Haze update: Hospitals provide air-con, fans for subsidised wards

Hospitals keep windows closed but provide cool, clean air for patients

Public hospitals are rushing to set up mobile air-conditioners, air blowers and fans to ensure clean air for their subsidised patients.

With the haze hitting hazardous levels, patients in B2- and C-class wards can no longer enjoy fresh air through open windows.

It becomes very stuffy when all the windows are closed, said Mr Joe Sim, chief executive of National University Hospital (NUH).

So, it has taken out its stock of more than 100 mobile air-conditioners and put them in these wards.

Changi General Hospital, on the other hand, is "blasting" air into the wards, said Mr T.K. Udairam, head of Eastern Health Alliance, which runs the hospital. This forms a positive pressure that forces used air out through the doors, so the air in the wards remains fresh.

At Khoo Teck Puat Hospital (KTPH), fans and air blowers are being rented and leased. It is also grouping patients at greater risk from the haze in special wards with greater protection.

Last night, the Health Ministry's director of medical services, Professor K. Satku, said not all patients need to be in wards with closed windows, only those who are frail or have underlying medical conditions.

KTPH is also limiting each patient to two visitors at one time.

"This is especially important as the windows in the ward areas are closed or nearly closed. Having many visitors in the wards may compromise the comfort level of our patients," said its spokesman.

The hospital's emergency department is seeing about 30 per cent more patients with asthma this month. NUH reported 10 per cent more patients at its emergency department yesterday.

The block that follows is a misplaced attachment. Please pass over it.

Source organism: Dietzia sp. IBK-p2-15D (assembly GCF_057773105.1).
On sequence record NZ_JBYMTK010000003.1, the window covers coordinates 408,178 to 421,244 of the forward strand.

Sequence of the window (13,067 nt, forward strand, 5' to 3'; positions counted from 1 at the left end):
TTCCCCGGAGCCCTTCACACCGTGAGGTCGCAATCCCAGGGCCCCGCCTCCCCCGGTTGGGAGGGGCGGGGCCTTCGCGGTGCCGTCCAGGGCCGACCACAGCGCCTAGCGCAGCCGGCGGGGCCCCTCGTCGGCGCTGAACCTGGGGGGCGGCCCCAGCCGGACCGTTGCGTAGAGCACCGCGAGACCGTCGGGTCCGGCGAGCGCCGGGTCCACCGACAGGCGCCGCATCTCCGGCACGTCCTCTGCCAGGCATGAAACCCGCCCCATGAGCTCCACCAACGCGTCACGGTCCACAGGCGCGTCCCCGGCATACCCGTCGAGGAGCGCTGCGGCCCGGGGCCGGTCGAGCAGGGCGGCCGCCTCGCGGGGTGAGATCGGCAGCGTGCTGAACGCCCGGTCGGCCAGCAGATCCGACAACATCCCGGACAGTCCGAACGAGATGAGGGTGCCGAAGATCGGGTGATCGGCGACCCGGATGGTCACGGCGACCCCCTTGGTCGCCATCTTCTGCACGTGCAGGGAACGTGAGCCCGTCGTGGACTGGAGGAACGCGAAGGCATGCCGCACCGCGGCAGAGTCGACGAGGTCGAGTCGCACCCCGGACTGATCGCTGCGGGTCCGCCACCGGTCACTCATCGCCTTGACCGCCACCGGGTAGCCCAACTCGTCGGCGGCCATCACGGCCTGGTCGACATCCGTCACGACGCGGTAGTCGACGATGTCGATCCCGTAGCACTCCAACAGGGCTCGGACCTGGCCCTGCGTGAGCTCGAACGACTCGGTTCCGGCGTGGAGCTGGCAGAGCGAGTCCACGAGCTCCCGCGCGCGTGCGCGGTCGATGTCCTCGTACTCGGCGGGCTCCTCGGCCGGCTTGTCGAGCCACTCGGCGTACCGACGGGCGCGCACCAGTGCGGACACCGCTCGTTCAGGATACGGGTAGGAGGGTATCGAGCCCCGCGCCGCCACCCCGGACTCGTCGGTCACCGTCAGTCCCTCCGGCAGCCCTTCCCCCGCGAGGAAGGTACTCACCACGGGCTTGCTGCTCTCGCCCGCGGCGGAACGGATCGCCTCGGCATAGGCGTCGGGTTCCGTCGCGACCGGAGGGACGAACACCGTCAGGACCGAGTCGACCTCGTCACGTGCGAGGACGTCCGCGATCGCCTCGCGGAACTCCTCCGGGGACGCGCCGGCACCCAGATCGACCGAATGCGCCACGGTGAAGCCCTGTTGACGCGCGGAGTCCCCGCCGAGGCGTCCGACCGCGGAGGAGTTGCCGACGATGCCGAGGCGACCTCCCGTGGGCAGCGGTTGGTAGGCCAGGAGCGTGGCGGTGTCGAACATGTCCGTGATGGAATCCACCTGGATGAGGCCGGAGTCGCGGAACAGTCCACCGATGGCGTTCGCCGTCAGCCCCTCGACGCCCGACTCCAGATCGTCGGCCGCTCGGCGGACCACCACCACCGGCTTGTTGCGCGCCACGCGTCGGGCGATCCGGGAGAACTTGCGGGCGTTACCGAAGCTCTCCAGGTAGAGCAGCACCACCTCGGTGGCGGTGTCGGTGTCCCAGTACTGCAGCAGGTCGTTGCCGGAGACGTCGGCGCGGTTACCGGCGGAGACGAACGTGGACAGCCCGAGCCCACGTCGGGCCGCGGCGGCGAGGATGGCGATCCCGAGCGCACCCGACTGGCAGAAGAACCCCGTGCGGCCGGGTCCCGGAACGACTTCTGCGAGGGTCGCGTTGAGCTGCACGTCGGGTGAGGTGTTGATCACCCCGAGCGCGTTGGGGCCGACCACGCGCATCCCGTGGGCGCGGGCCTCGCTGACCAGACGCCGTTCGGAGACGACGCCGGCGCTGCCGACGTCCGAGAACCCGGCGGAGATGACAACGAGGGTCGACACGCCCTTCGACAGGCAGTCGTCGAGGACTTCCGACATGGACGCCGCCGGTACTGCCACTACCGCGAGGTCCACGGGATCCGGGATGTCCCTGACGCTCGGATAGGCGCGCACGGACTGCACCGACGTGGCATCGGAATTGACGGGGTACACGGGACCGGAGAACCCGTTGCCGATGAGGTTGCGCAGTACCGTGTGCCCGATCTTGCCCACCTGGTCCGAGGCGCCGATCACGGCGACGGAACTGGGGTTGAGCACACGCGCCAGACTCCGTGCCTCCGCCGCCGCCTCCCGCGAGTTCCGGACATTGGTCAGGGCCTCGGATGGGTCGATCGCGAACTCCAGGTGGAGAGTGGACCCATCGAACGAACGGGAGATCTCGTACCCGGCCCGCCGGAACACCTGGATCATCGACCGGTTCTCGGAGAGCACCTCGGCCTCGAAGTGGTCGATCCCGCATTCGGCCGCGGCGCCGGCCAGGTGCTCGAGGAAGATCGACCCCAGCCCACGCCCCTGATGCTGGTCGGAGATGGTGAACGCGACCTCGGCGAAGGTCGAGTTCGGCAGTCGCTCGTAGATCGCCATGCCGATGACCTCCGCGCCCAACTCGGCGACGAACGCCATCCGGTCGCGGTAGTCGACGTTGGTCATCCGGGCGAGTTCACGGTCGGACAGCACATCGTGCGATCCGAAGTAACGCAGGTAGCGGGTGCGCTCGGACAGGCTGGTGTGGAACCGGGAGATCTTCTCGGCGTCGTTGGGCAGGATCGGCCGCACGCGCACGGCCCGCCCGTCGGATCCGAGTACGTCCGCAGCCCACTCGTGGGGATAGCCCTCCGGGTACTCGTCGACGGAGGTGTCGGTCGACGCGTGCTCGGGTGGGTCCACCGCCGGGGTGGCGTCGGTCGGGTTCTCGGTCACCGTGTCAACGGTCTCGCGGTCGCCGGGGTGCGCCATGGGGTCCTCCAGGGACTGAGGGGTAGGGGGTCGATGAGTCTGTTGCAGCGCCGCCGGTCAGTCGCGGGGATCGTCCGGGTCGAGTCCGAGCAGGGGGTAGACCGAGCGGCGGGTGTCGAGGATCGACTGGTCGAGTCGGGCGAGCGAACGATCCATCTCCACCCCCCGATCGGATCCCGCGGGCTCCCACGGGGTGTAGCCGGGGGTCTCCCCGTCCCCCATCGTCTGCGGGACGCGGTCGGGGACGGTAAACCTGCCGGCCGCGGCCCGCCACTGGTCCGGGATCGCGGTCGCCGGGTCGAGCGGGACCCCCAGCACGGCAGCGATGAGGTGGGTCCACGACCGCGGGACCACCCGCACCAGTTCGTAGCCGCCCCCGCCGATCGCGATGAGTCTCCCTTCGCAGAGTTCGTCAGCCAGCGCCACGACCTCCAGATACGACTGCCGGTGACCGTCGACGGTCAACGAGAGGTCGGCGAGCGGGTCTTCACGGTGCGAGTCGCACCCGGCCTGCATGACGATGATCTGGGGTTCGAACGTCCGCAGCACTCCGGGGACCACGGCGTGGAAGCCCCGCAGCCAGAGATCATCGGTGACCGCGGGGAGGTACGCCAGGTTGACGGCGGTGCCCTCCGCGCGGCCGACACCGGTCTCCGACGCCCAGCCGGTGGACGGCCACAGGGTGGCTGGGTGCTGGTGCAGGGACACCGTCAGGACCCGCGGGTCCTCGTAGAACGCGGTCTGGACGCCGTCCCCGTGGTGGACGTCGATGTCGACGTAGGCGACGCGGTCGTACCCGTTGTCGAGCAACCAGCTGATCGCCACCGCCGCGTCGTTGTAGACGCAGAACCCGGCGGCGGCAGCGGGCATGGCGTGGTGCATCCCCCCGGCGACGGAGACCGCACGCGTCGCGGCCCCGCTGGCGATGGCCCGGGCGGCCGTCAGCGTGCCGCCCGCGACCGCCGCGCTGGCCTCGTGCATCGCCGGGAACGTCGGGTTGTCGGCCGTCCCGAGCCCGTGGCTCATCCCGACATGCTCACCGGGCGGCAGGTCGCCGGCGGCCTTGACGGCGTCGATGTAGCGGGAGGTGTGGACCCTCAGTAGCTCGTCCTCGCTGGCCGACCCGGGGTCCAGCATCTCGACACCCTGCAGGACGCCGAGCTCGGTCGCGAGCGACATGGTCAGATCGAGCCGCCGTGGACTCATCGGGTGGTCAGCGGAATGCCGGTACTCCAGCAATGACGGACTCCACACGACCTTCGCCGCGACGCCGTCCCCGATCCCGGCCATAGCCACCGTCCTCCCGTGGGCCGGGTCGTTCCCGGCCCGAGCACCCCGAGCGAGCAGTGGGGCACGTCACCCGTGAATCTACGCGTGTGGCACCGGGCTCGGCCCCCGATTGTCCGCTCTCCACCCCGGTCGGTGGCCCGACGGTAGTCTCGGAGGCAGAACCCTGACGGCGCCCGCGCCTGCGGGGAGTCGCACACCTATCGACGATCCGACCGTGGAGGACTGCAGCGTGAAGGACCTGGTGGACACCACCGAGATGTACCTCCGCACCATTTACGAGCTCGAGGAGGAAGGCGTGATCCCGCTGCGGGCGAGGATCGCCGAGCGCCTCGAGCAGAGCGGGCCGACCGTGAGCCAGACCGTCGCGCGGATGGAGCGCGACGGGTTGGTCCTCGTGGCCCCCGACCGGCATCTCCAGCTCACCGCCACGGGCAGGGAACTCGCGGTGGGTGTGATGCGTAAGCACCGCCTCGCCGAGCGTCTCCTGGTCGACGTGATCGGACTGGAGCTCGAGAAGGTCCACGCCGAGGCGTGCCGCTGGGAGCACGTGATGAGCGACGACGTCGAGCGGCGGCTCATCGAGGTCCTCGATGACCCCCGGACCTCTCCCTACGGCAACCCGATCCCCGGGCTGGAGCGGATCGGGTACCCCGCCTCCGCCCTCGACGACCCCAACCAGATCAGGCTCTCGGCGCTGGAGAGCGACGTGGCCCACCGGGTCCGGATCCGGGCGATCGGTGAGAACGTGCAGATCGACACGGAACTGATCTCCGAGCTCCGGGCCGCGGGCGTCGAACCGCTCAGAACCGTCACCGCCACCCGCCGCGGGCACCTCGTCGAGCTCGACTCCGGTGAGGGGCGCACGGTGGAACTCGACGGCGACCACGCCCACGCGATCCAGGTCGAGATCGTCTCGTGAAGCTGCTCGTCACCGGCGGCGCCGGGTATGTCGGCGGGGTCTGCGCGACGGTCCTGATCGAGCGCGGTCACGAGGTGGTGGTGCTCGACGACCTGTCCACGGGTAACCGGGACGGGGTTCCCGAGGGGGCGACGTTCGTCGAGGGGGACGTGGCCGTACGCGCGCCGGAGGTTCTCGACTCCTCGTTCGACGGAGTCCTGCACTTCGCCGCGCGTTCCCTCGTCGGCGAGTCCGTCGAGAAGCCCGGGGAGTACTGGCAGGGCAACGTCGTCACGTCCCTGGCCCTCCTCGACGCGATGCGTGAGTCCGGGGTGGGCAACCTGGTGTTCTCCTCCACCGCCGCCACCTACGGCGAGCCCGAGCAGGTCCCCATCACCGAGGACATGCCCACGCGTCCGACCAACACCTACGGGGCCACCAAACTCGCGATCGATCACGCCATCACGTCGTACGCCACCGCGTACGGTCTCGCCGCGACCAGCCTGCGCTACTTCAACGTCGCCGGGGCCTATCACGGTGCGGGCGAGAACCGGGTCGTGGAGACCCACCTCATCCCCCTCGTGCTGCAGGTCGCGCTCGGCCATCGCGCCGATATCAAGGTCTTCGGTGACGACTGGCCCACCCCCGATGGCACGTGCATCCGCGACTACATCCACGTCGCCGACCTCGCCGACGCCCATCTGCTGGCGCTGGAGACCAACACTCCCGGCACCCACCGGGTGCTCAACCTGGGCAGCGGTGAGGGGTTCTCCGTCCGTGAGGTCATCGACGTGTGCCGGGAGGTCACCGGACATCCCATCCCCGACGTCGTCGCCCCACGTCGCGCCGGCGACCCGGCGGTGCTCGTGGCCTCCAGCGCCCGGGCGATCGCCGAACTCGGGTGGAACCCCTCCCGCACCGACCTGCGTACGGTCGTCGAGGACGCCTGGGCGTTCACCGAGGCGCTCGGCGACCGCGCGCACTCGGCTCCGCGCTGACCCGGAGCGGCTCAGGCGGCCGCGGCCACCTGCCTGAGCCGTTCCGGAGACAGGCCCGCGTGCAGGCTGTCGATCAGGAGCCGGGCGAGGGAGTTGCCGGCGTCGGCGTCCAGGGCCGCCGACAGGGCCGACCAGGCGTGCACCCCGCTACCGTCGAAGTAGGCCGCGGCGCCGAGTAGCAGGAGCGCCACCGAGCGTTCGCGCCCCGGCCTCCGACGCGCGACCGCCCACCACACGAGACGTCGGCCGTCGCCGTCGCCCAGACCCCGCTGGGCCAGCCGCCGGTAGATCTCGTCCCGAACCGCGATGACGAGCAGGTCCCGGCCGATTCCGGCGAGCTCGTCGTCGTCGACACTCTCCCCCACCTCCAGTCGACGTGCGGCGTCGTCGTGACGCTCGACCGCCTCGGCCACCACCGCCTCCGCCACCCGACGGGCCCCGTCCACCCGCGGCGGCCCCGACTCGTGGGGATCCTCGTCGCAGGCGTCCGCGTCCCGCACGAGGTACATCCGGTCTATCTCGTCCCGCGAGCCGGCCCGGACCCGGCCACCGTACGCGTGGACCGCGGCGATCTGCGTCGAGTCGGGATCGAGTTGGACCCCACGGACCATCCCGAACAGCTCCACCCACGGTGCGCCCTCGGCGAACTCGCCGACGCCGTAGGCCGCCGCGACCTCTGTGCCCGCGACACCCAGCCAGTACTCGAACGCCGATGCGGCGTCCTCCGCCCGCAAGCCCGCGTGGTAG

At a press conference last night, the Health Ministry said there was usually a one- to three-day lag between bad haze and a rise in patient numbers. But polyclinics and hospitals are ready to cope with an expected surge.

It advised people to stay indoors today, as the 24-hour PSI is expected to be between 200 and 300. If they need to be outside for long periods, they should wear an N95 mask. Even healthy adults should avoid prolonged or strenuous outdoor activity, it said.

Already, more people are heading to neighbourhood clinics with haze-related ailments, from itchy eyes to cough, asthma and chest pain. Doctors are also handing out more medical certificates (MCs) for sick workers to stay home.

Raffles Medical, which has 72 clinics, has seen the number of patients surge 20 per cent, said Dr Tan Joo Peng, its senior manager and physician leader.

Dr Philip Koh, chairman of the medical board at the Healthway chain of 53 clinics, said he has given about 20 per cent more MCs at his Tampines branch. "I haven't had to send anyone to hospital yet, but if this situation persists, I might have to," he added.

SingHealth Polyclinics has seen about 400 asthma patients since Monday, up from 340 in the same period last week, said family physician Jason Tan.

At Bukit Batok Polyclinic, shipyard worker Zaw Min Aung, 35, was spotted with a mask over his face. The Myanmar national, who was upset that the haze has interrupted his work and sleep, had to take the next two days off work.

Beauty consultant Faezah Sanim, 20, said her family of four has fallen ill from the haze.

But many acknowledge there is little they can do. Housewife Jolene Quek, 50, is relying on her air-conditioners. "I make warm chrysanthemum tea for my children and make sure they stay indoors as much as possible," said the mother of two.

Dr Elaine Tan of the National Healthcare Group Polyclinics said that with the dengue outbreak and the threat of Middle East Respiratory Syndrome, clinics "may need to prioritise in attending to at-risk groups and those in need of urgent care".




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